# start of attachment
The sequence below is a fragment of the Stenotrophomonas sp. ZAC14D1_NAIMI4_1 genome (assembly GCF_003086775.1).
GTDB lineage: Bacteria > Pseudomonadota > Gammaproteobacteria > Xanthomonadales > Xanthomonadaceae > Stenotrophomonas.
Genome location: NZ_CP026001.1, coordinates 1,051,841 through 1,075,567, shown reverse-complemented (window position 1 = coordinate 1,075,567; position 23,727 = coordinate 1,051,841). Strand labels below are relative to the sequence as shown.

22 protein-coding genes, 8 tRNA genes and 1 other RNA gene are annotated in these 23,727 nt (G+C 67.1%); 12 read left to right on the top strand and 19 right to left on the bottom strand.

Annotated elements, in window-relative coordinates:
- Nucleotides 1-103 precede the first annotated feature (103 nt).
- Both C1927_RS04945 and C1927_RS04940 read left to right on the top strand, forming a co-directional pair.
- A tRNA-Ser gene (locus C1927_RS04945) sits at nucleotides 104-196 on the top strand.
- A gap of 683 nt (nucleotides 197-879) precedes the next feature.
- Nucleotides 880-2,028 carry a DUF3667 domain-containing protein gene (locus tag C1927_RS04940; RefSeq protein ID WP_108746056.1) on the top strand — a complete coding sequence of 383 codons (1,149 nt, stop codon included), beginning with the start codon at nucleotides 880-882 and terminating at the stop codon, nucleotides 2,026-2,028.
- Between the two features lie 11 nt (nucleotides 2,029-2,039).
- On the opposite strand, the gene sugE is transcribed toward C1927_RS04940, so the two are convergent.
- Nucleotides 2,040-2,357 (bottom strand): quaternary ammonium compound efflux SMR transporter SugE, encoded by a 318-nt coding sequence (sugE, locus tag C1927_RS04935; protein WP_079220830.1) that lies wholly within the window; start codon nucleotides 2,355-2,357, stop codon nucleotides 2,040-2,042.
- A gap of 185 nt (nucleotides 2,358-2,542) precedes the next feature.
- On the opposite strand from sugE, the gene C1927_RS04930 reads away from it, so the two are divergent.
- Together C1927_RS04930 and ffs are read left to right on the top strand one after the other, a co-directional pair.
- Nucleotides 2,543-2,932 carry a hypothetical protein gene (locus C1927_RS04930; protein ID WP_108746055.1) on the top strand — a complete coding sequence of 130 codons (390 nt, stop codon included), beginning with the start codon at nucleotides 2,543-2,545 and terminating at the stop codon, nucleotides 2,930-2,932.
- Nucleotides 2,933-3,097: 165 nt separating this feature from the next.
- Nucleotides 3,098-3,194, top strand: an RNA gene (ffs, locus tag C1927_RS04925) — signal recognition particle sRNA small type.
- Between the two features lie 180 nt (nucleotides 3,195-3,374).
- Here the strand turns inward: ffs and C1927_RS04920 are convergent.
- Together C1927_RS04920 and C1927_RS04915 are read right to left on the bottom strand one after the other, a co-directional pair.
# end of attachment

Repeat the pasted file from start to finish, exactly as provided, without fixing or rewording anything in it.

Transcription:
The sequence below is a fragment of the Stenotrophomonas sp. ZAC14D1_NAIMI4_1 genome (assembly GCF_003086775.1).
GTDB lineage: Bacteria > Pseudomonadota > Gammaproteobacteria > Xanthomonadales > Xanthomonadaceae > Stenotrophomonas.
Genome location: NZ_CP026001.1, coordinates 1,051,841 through 1,075,567, shown reverse-complemented (window position 1 = coordinate 1,075,567; position 23,727 = coordinate 1,051,841). Strand labels below are relative to the sequence as shown.

22 protein-coding genes, 8 tRNA genes and 1 other RNA gene are annotated in these 23,727 nt (G+C 67.1%); 12 read left to right on the top strand and 19 right to left on the bottom strand.

Annotated elements, in window-relative coordinates:
- Nucleotides 1-103 precede the first annotated feature (103 nt).
- Both C1927_RS04945 and C1927_RS04940 read left to right on the top strand, forming a co-directional pair.
- A tRNA-Ser gene (locus C1927_RS04945) sits at nucleotides 104-196 on the top strand.
- A gap of 683 nt (nucleotides 197-879) precedes the next feature.
- Nucleotides 880-2,028 carry a DUF3667 domain-containing protein gene (locus tag C1927_RS04940; RefSeq protein ID WP_108746056.1) on the top strand — a complete coding sequence of 383 codons (1,149 nt, stop codon included), beginning with the start codon at nucleotides 880-882 and terminating at the stop codon, nucleotides 2,026-2,028.
- Between the two features lie 11 nt (nucleotides 2,029-2,039).
- On the opposite strand, the gene sugE is transcribed toward C1927_RS04940, so the two are convergent.
- Nucleotides 2,040-2,357 (bottom strand): quaternary ammonium compound efflux SMR transporter SugE, encoded by a 318-nt coding sequence (sugE, locus tag C1927_RS04935; protein WP_079220830.1) that lies wholly within the window; start codon nucleotides 2,355-2,357, stop codon nucleotides 2,040-2,042.
- A gap of 185 nt (nucleotides 2,358-2,542) precedes the next feature.
- On the opposite strand from sugE, the gene C1927_RS04930 reads away from it, so the two are divergent.
- Together C1927_RS04930 and ffs are read left to right on the top strand one after the other, a co-directional pair.
- Nucleotides 2,543-2,932 carry a hypothetical protein gene (locus C1927_RS04930; protein ID WP_108746055.1) on the top strand — a complete coding sequence of 130 codons (390 nt, stop codon included), beginning with the start codon at nucleotides 2,543-2,545 and terminating at the stop codon, nucleotides 2,930-2,932.
- Nucleotides 2,933-3,097: 165 nt separating this feature from the next.
- Nucleotides 3,098-3,194, top strand: an RNA gene (ffs, locus tag C1927_RS04925) — signal recognition particle sRNA small type.
- Between the two features lie 180 nt (nucleotides 3,195-3,374).
- Here the strand turns inward: ffs and C1927_RS04920 are convergent.
- Together C1927_RS04920 and C1927_RS04915 are read right to left on the bottom strand one after the other, a co-directional pair.